Tuning microcavities in thermally rearranged polymer membranes for CO2 capture.
ABSTRACT Microporous materials have a great importance in catalysis, delivery, storage and separation in terms of their performance and efficiency. Most microporous materials are comprised of inorganic frameworks, while thermally rearranged (TR) polymers are a microporous organic polymer which is tuned to optimize the cavity sizes and distribution for difficult separation applications. The sub-nano sized microcavities are controlled by in situ thermal treatment conditions which have been investigated by positron annihilation lifetime spectroscopy (PALS). The size and relative number of cavities increased from room temperature to 230 °C resulting in improvements in both permeabilities and selectivities for H(2)/CO(2) separation due to the significant increase of gas diffusion and decrease of CO(2) solubility. The highest performance of the well-tuned TR-polymer membrane was 206 Barrer for H(2) permeability and 6.2 of H(2)/CO(2) selectivity, exceeding the polymeric upper bound for gas separation membranes.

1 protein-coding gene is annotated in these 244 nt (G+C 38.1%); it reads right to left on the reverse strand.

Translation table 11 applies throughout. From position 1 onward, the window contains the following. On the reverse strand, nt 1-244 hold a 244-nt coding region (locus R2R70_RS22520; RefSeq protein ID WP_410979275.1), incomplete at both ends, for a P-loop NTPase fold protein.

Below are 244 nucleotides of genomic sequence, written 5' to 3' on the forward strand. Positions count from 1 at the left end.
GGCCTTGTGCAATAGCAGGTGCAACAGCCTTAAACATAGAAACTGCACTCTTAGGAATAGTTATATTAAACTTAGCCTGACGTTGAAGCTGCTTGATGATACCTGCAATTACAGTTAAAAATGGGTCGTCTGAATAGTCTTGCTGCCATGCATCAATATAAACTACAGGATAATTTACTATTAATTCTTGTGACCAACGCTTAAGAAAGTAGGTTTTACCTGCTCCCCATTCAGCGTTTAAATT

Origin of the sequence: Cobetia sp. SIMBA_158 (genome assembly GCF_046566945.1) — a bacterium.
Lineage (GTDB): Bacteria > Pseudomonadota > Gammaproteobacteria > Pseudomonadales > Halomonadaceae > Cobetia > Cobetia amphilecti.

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ABSTRACT: Microchannels are fabricated using a photosensitive polymer to which microporosity is tuned with different X-ray doses. Using hard X-ray irradiation, the micropattern is positioned with various geometries in a multi-level, three-dimensional structure, while controlling the pore size and transport properties of small molecules. This highly reliable fabrication process has potential for use in microfluidic devices with enhanced transport properties through microchannels.Small 07/2013; · 7.82 Impact Factor